5. How do you wake up in the morning?
  6. Do you have may favors to repay?
  7. What are you “extremely proud” of?
  8. Do you have a favorite Beatles song?
  9. Do you think spending billions of dollars on the International Space Station is a good idea?
  10. Do you think Sir Paul McCartney is an explorer?

STUDENT B’s QUESTIONS (Do not show these to student A)

  1. Did you like reading this article?
  2. Do you like to be woken up to music?
  3. Would you like to spend some time on the International Space Station?
  4. Do you like English tea?
  5. Do you think this broadcast is really such a landmark event or more of a publicity stunt?
  6. Why do you think it has taken NASA so long to arrange for live music to be broadcast into space?
  7. What do you think astronauts or cosmonauts do all day on the International Space Station?
  8. What questions would you like to ask those on board the International Space Station?
  9. What do you think their answers would be?
  10. Did you like this discussion?

AFTER DISCUSSION: Join another partner / group and tell them what you talked about.

  1. What was the most interesting thing you heard?
  2. Was there a question you didn’t like?
  3. Was there something you totally disagreed with?
  4. What did you like talking about?
  5. Which was the most difficult question?

SPEAKING

SPACE STATION LIFE: You have to go to the International Space Station for one year. You are only allowed to take a limited number of things with you. Write these things in the table and talk about your reasons with your partner(s).

THING

REASONS
 

A song

 

A book

 

A photograph

 

A software program

 

A personal memento

 

A painting

 

An item of clothing

 

Other
____________________
 

 

Change partners.  Now you are going to the International Space Station together. You can only take four things each. Compromise and decide what each of you will take

HOMEWORK

1. VOCABULARY EXTENSION: Choose several of the words from the text. Use a dictionary or Google’s search field (or another search engine) to build up more associations / collocations of each word.

2. INTERNET: Search the Internet and find more information on the International Space Station. Share your findings with your class in the next lesson. Did you all find out similar things?

3. SONGS: Write a short essay about your favorite songs. How long have they been favorites? How do they make you feel? Show what you wrote to your classmates in your next lesson. Did you all write about similar things?

4. LETTER: Write a letter to the astronauts and cosmonauts living on board the International Space Station. Ask them questions about their life in space. Show what you wrote to your classmates in the next lesson. Did you all write about or ask similar things?

ANSWERS

TRUE / FALSE:

a. F

b. T

c. T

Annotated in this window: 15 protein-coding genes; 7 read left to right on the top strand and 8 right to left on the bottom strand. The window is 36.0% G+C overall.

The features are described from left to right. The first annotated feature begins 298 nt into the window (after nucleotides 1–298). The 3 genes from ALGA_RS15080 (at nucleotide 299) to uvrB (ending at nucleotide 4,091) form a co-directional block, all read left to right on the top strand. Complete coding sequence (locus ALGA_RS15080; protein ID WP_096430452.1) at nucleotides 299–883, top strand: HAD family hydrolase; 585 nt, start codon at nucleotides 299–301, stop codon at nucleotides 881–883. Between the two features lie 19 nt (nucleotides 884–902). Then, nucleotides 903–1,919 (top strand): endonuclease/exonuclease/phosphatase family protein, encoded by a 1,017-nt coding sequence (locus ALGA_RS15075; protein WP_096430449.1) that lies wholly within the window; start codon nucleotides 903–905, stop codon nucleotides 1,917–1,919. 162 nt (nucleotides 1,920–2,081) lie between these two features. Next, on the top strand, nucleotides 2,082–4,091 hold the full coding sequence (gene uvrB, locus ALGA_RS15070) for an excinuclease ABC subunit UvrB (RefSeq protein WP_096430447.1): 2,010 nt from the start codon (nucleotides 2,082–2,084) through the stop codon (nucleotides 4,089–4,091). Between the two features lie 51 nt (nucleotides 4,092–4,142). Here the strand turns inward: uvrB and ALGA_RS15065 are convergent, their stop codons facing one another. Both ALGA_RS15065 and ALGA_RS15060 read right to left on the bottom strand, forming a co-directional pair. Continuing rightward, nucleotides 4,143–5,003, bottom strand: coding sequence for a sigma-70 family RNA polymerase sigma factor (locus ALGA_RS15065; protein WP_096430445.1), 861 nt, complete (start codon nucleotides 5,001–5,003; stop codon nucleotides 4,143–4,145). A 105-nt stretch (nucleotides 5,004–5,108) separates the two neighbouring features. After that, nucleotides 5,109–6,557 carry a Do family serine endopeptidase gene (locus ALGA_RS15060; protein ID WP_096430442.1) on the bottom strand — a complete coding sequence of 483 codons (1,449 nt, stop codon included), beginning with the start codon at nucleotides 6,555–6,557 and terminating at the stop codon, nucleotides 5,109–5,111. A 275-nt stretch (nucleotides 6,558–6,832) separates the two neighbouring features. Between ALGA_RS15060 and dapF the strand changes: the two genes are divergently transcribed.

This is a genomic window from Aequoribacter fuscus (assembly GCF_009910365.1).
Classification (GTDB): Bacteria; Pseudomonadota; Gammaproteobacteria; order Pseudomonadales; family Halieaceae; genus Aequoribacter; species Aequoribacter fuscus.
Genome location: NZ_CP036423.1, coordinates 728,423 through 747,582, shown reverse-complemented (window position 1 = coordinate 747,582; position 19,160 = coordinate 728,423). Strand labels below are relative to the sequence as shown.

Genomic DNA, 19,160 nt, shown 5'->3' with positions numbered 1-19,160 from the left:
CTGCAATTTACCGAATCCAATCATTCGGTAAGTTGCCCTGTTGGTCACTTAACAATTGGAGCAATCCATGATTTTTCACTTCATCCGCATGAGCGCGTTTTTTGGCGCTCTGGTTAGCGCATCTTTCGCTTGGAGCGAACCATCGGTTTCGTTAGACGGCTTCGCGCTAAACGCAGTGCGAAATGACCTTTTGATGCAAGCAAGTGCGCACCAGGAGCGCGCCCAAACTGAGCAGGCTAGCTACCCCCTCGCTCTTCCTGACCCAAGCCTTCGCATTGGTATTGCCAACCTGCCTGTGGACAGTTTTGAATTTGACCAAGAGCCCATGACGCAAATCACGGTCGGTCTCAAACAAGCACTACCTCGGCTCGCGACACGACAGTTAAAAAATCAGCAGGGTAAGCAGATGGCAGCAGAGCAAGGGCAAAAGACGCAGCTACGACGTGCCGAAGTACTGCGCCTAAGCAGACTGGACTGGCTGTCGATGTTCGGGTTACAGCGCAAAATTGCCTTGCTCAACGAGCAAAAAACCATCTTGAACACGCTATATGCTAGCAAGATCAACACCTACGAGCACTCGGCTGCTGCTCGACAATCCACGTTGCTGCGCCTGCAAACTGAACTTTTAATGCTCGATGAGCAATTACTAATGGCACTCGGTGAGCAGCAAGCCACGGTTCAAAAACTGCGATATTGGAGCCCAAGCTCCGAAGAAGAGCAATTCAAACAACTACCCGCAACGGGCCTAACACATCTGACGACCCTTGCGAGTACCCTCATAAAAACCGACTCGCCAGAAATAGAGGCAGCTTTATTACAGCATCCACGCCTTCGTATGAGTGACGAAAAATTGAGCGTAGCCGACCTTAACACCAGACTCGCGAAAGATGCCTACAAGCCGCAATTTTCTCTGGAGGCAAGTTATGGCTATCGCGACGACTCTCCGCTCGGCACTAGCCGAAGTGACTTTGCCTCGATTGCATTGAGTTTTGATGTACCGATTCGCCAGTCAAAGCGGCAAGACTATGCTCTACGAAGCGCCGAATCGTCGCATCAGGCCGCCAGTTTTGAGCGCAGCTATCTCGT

d. F

e. F

f. T

g. T

h. F

SYNONYM MATCH:

a.

rendition

version

b.

fittingly

aptly

c.

gig

concert

d.

broadcast

aired

e.

marked

signified

f.

repay

return

g.

aborted

terminated

h.

counterpart

opposite number

i.

appreciative

thankful

j.

gratitude

thanks


PHRASE MATCH:

a.

broadcast live

to an audience in space

b.

a special galactic rendition of

two songs

c.

fittingly chosen

for the landmark gig

d.

live footage

of the two-man space audience

e.

this marked

the first time live music was used

f.

repay

the favor

g.

alert the crew to favorable

landing conditions on Earth

h.

The initial landing attempt

had been aborted due to bad weather

i.

…his Russian counterpart,

cosmonaut Valery Tokarev

j.

McArthur did a couple of

zero-gravity flips

WHICH WORD?

Paul McCartney’s Space Station concert

Sir Paul McCartney has become the first musician to broadcast alive / live to an audience / audio in space. The former Beatle woke up the crew of the International Space Station, arbitrating / orbiting 352 kilometers above Earth, with a special galactic rendition / condition of two songs fittingly chosen for the landmark gig. The tunes were teemed / beamed into space from a concert he was giving in Anaheim, California. The first was the Beatles classical / classic “Good Day Sunshine” and the second was a track titled “English Tea” from his new album “Chaos and Creation in the Backyard”. The mini concert and live header / footage of the two-man space audience listening to it were broadcast on NASA’s own television channel. Astronauts are usually woken up with recorded songs, but this sparked / marked the first time live music was used.

Sir Paul said he decided to broadcast the “Good Day Sunshine” song to “repay the favor / flavor” after NASA had used it to wake the Space Shuttle Discovery crew earlier this year. He said he had been “extremely prodded / proud” the song was chosen to alert / assert the crew to favorable landing conditions on Earth for the second attempt at returning from space. The initial / signature landing attempt had been aborted / supported due to bad weather. Before his performance, Sir Paul stated: “I can’t believe that we’re actually transmitting to space.…This is sensational. I love it.” It seemed astronaut Bill McArthur and his Russian contraband / counterpart, cosmonaut Valery Tokarev, were equally / equal appreciative of their musical awakening. Mr. McArthur did a couple of zero-gravity flips / flops in gratitude and told Sir Paul: “We consider you an explorer, just as we are.”